British soldier killed by mob in Macedonia

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The Independent Online

A British soldier died in Macedonia on Monday after he was attacked by youths, casting fresh doubt over Nato's mission to collect arms from Albanian rebels and prevent civil war.

Ian Collins, a sapper in the 9th Parachute Squadron of the Royal Engineers, was Nato's first casualty in Macedonia, and his death came on the first day of Nato's operation to gather weapons.

Mr Collins, 22, died in hospital early yesterday morning, after he was attacked while driving in a marked Nato jeep in a previously peaceful area. According to Nato officers, he was hit in the head by a lump of concrete thrown through the windscreen of the vehicle.

His father, Kevin, described the death as a "terrible waste". He told newspapers: "I don't think our soldiers should be there. This is a civil conflict with two factions fighting amongst themselves."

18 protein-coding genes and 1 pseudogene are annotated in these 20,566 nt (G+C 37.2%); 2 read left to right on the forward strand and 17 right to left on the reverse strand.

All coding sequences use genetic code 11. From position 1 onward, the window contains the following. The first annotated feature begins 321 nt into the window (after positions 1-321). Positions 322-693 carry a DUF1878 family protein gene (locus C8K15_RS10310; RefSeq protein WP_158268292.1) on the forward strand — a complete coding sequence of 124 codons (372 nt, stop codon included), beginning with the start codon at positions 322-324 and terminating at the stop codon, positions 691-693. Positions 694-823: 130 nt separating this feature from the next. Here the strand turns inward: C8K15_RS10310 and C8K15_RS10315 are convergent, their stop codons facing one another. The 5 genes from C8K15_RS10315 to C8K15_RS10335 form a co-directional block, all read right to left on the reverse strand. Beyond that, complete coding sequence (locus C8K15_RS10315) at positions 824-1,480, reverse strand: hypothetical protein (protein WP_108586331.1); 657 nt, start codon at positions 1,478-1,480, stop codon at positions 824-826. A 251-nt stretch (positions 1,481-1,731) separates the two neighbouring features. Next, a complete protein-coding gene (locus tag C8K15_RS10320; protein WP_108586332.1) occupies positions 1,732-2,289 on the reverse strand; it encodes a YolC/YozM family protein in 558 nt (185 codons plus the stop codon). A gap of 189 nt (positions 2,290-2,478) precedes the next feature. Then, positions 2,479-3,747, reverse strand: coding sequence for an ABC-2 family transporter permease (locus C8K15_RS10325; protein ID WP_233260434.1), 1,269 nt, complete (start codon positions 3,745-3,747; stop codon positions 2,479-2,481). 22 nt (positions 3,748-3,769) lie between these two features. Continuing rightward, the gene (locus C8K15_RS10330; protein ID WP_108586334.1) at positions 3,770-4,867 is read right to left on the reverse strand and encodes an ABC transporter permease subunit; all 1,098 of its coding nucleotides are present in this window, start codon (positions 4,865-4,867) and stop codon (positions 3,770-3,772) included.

There was no official word as to the identity of the soldier's attackers on Monday, but the national television reported that they were ethnic Macedonians.

Questions were being asked after the death as to whether Nato has taken sufficient precautions to protect its troops. Tony Blair, on holiday in France, spoke to the Macedonian President, Boris Trajkovski, about the incident and insisted on a full investigation. "President Trajkovski expressed deep condolences and stressed his commitment to a full investigation, and bringing those responsible to justice," Downing Street said.

"The two leaders agreed on the importance of completing the weapons collection operation and making a success of the political process."

But the Tory leadership candidates Ian Duncan Smith and Kenneth Clarke called for more information on the involvement of British troops in Macedonia.

Lord Robertson of Port Ellen, the Nato secretary general, said that Sapper Collins "died serving a just cause as a member of a peace mission aimed at restoring stability in this country". He insisted the alliance would not be deterred from going ahead with its mission.

Rebels have handed over about 400 weapons so far, including heavy arms, to a French-led team in Otlja, 12 miles north of the capital.

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